The problem confronting the working class, however, is not too many people—everyone ought to enjoy the democratic right to freely live and work wherever they wish—but rather a political and economic system that functions to maximise corporate profit and the private accumulation of wealth by an elite minority.
Population growth has been a boon for property speculators, while the state government has provided virtually no basic infrastructure for the new working class suburbs that are rapidly emerging on Melbourne’s outskirts. Seventeen suburbs have been created in this year alone.
The fastest growing area in Australia surrounds the new suburb of Mickelham, formerly a rural area but now part of Melbourne’s outer north. Family-owned dairy farms were sold off for tens of millions of dollars, subdivided into house blocks which were then sold for $500,000 each, with mortgages granted after a 5 percent deposit.
Aside from houses and a petrol station, there are almost no amenities. One public school that until recently taught the children of local farmers, has seen enrolments balloon and children herded into portable classrooms. Families in neighbouring Craigieburn have reportedly been waiting 18 months for a childcare position for a single day a week.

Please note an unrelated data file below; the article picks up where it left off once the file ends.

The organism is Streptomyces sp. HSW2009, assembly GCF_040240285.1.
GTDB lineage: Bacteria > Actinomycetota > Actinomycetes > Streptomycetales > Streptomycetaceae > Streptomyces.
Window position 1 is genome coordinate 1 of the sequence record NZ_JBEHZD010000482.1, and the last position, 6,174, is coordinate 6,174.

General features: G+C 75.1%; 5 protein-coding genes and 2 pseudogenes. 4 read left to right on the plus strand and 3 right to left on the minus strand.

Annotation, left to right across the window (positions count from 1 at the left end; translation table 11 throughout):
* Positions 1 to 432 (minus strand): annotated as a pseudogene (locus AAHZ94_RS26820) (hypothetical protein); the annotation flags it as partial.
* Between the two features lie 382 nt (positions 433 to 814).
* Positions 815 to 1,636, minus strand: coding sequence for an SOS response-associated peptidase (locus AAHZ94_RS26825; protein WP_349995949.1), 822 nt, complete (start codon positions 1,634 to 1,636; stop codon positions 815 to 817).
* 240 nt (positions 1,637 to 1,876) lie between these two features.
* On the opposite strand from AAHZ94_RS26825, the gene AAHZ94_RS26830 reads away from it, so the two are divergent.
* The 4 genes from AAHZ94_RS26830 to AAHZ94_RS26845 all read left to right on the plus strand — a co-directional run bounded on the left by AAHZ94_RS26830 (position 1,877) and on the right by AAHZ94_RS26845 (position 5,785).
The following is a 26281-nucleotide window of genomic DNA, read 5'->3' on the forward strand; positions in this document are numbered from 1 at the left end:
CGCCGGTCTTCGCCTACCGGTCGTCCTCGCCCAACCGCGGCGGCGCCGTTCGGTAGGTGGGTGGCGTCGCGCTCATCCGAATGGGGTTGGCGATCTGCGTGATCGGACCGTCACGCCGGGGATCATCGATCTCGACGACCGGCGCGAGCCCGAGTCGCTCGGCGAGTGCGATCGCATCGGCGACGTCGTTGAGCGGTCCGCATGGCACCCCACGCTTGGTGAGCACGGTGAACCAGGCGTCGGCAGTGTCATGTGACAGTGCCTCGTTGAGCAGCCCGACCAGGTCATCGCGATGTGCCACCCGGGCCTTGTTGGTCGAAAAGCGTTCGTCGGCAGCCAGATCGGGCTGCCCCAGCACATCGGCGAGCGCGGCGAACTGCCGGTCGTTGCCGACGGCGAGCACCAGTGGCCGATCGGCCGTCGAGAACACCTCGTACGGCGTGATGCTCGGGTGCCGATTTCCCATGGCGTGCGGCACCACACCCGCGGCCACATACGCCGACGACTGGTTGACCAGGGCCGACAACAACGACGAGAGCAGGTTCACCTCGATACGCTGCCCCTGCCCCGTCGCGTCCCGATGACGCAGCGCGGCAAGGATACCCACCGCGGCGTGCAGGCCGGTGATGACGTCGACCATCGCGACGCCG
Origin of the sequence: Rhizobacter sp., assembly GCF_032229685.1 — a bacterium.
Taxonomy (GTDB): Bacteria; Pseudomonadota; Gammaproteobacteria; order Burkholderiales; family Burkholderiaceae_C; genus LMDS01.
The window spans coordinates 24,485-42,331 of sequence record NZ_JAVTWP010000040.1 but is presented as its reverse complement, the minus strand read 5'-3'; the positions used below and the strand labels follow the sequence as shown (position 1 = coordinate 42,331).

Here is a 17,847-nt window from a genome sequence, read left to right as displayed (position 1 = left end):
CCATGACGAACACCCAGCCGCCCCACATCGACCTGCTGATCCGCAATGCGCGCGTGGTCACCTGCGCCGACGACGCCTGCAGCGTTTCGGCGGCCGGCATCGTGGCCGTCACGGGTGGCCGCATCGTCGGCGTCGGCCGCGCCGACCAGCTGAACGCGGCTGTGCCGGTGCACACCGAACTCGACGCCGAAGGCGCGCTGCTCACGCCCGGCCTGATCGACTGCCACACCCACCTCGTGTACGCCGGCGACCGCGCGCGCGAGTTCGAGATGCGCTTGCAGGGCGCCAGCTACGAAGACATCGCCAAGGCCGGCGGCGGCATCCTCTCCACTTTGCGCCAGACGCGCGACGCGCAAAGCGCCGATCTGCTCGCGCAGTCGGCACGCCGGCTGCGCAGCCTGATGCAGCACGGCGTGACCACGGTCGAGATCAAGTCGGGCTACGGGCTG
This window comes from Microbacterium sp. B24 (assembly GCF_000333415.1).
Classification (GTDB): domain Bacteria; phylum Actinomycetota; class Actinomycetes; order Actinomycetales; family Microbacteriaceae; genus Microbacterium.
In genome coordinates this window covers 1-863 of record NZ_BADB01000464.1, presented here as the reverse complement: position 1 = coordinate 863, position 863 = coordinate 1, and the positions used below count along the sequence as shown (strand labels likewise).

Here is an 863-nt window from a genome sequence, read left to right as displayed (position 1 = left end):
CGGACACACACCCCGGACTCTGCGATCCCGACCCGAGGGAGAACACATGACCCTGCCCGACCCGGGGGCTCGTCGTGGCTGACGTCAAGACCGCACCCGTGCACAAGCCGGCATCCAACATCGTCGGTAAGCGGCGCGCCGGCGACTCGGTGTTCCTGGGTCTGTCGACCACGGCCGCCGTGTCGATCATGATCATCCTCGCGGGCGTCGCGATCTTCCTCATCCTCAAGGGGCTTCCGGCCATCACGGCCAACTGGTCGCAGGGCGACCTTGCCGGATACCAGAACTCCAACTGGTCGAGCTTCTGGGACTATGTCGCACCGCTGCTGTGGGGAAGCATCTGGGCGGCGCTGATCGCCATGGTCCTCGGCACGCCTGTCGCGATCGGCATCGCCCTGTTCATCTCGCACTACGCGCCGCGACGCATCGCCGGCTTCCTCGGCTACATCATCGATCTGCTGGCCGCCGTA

The government’s failure to adequately invest in social infrastructure and basic services has placed enormous pressure on schools, hospitals, and public transport across Melbourne and the state.
The Labor Party’s election campaign boasts of record infrastructure investment, but spending commitments are firstly far less than what is required, and secondly, overwhelmingly oriented to the transport and logistical requirements of business and not the needs of ordinary people.
The Grattan Institute think-tank calculated in 2016 that Victoria would require between 140 to 220 new schools over the next decade to keep up with student enrolments. This year the government opened just 11 new public schools, with 9 more due to commence in 2019.
Numerous public schools in Melbourne have more than double the “maximum” student capacity, with children crammed into portable classrooms that reduce the size of playing and sporting areas. Wealthy families continue to send their children to elite private schools. This month, the government announced it would hand over another $400 million in public funds to private schools.
The Labor government has functioned as the ruthless instrument of finance capital and big business. Four years ago, just prior to becoming premier, Daniel Andrews visited New York to meet with credit agencies and promise them that he would “do everything to guarantee” Victoria’s AAA credit rating.